When the situation repeated itself in December, sentiment had risen further, but was trending modestly downward immediately ahead of the FOMC meeting. This caused some "expert" Fed Watchers to doubt that tapering would begin before the new year. But again, looking at the FPSI in the longer-term context, it was clear that the sentiment of Fed officials about the state of the economy was markedly higher than in September, or at any other point in 2013. This indicated that Fed officials would likely be comfortable reducing asset purchases. However, the dip in sentiment ahead of the FOMC meeting led to the conclusion that those reductions in asset purchases would be very modest. Since that time, the general upward trend in sentiment has persisted and Fed policymakers have continued to modestly curtail Fed stimulus.
While raw Fed sentiment information is interesting to dedicated Fed Watchers, the real value of quantitative metrics like the FPSI are that they can be backtested against financial markets. Specifically, the FPSI correlates more tightly with long-term trends in bond markets than the Fed Funds Rate (FFR) does. While this makes perfect sense over the last 5 years with the FFR pegged to zero, it was also true during the housing bubble in the early and mid-2000s. In principle, this would have been valuable information to both investors looking to better understand bond market movements and to policymakers seeking to identify missteps in stimulative policies that risked fueling an asset bubble.
FPSI with FFR and 10YR
Even more striking than the correlation between the FPSI and bonds is the correlation between the FPSI and equities, particularly the S&P 500. As the graph below shows, since 2006 the FPSI and the S&P 500 have moved virtually in lock-step.
FPSI with S&P 500
These graphs also indicate that the FPSI may be a leading indicator across asset classes. This should come as no surprise since Fed officials have vast amounts of economic information at their disposal and their sentiment is influenced by that information. Further, it is no surprise that this sentiment leads financial market behavior since investors are typically reactive while central bankers are supposed to be proactive.
How to Use FPSI
Many readers are probably looking at this article and thinking that this makes sense, but how do I use this information to maximize my portfolio? There are a couple answers to that question:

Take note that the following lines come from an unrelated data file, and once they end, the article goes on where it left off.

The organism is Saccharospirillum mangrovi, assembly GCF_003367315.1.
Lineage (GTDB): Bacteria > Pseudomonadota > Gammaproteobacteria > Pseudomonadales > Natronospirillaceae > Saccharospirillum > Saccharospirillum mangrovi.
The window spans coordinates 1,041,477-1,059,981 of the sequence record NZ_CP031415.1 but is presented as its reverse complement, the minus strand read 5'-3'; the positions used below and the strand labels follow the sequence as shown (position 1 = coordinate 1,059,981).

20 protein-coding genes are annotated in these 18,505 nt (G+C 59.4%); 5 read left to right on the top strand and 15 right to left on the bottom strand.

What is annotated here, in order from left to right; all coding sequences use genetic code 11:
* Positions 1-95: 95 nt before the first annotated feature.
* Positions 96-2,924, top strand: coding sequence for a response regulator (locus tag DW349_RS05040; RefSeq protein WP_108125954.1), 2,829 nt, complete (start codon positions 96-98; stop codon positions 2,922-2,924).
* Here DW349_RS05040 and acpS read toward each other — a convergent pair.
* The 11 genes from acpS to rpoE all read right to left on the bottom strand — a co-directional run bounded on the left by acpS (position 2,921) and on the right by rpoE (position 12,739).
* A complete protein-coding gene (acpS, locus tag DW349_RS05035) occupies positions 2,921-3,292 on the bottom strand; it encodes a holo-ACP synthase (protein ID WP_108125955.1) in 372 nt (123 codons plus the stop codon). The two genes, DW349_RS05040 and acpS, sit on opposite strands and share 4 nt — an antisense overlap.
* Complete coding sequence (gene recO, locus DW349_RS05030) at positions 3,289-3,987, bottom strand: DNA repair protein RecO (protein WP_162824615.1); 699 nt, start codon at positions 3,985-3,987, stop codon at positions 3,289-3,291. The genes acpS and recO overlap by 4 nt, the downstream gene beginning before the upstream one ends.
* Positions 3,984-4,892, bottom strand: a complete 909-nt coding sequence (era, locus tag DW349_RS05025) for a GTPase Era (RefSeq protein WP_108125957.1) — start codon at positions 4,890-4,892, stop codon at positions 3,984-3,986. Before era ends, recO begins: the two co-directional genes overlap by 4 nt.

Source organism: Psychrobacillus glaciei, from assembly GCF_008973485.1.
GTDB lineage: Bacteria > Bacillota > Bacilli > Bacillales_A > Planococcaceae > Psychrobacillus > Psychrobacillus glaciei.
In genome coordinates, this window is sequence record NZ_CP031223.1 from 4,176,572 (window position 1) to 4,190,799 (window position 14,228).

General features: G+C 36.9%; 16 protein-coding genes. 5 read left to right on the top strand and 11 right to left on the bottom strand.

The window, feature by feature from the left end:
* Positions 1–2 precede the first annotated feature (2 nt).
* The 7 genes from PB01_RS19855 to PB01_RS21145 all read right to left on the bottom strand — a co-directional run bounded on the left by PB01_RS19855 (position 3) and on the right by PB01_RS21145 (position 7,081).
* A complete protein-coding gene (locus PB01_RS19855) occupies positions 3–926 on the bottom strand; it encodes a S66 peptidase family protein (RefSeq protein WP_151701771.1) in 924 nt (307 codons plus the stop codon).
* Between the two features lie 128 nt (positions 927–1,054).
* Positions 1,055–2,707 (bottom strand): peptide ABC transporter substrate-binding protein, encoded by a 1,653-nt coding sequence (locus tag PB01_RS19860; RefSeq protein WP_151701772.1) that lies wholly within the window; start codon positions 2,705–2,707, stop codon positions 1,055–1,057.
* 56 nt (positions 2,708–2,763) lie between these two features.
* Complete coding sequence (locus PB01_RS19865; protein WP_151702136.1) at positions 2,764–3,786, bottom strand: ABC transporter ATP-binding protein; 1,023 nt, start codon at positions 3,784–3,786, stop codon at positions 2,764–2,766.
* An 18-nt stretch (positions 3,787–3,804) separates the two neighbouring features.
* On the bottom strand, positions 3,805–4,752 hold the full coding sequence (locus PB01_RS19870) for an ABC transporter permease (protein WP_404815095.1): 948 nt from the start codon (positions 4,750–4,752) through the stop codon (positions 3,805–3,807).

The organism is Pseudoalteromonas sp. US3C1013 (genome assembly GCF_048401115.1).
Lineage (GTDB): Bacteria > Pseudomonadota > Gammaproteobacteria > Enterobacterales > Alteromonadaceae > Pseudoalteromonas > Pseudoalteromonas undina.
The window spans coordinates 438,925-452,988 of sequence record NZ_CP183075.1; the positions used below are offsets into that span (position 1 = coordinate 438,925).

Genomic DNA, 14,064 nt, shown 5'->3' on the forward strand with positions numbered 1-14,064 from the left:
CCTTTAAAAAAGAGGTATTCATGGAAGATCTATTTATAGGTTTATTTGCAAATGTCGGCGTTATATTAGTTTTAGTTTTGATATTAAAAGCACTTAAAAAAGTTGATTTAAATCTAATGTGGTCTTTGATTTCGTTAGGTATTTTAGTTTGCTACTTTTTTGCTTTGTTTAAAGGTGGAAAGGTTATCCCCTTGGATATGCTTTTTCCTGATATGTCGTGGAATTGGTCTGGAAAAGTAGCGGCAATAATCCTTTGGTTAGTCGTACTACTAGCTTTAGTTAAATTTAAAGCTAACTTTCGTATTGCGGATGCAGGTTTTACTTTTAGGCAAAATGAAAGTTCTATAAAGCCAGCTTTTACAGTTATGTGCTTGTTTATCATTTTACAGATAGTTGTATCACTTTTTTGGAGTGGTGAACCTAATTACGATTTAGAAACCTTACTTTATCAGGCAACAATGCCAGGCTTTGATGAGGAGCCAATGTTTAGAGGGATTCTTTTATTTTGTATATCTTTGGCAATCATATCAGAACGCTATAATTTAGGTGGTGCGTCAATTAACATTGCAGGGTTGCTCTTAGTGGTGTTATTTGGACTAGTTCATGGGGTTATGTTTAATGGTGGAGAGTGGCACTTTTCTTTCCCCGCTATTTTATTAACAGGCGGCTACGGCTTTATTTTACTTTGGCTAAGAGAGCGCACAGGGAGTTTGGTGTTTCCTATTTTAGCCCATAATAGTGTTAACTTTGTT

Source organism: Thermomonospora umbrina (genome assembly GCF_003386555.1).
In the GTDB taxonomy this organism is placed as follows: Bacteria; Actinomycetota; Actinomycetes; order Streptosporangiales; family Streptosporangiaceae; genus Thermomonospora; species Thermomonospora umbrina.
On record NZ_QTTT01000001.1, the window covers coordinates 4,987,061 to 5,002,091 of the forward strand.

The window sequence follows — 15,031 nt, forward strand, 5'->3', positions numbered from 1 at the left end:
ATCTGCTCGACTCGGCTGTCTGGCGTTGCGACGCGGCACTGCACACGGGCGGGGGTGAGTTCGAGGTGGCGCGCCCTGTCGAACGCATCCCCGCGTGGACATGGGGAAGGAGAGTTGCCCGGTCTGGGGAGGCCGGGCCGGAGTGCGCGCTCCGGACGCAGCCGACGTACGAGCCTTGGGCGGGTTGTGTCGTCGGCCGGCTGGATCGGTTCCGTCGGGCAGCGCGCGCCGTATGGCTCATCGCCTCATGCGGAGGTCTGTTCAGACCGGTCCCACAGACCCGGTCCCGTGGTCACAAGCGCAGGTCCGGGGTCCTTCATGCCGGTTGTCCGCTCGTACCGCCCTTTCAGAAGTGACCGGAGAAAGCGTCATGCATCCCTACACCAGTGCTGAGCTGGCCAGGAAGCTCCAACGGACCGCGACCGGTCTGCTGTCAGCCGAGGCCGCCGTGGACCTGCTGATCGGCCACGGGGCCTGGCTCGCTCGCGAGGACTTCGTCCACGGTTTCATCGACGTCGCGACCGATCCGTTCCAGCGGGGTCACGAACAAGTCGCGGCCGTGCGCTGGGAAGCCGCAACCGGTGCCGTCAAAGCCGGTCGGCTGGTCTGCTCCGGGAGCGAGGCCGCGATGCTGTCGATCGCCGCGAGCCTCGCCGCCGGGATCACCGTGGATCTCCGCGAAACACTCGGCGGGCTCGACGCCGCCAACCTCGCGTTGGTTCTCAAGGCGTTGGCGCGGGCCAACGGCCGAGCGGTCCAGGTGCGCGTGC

- Professional portfolio managers can use this quantitative data by directly incorporating into your financial models. This eliminates the need to adjust the models based on qualitative Fed Watching material and it ensures that Fed sentiment is being incorporated into financial analysis in real time.
- Individual investors can capitalize on the FPSI as a leading indicator across asset classes. Specifically, the data indicate that although the FPSI is a strong predictor of upward trends, it is an even better indicator of downtrends. Therefore, individual investors can use this information to minimize downside risk by rebalancing their portfolio when FPSI shifts downward while a particular asset continues to rise.
Right now the FPSI continues to trend upward, but not as steeply as it did in late 2013. This coincides with the general Fed consensus that growth slowed in the winter months due to severe weather, but that the trend is still positive. This uptrend will likely continue to cause bond yields to rise and create modest strength in the value of the dollar. However, it is worth noting that the positive FPSI trend remains below the growth trend in equity markets. This is likely a result of QE dumping so much cash into the system that stocks are able to continue a bull run, but it is worth considering that although still trending upward, the FPSI is now indicating that equities may be over-valued and due for a correction.
Although economic uncertainty ensures that the FPSI is not a perfect instrument by which to analyze Fed policy, but it is far better than current qualitative methods that rely on "experts" cherry-picking individual sentences for analysis. Our patent pending quantitative methods are comprehensive, objective and historically verifiable.
The bottom line is that Federal Reserve policy has an enormous impact on global financial markets, but central bank communications have largely avoided systematic quantitative examination. Utilizing our proprietary content analysis methodology to examine monetary policy not only provides a comprehensive, unbiased examination of central bank communications, it also drags Fed watching into the 21st Century.
Note to Readers:
This is the first in a series of articles designed to introduce this new data. Future articles will assess how the Yellen Fed might behave differently than the Bernanke Fed and will showcase the forward projection capabilities of this FPSI data.
Disclosure: I have no positions in any stocks mentioned, and no plans to initiate any positions within the next 72 hours. I wrote this article myself, and it expresses my own opinions. I am not receiving compensation for it. I have no business relationship with any company whose stock is mentioned in this article.
Additional disclosure: Along with my colleague, William MacMillan, I hold a pending patent on the methods for examining central bank communications that are discussed in this article. Further details about this data can be found on our website, FedPlaybook.com.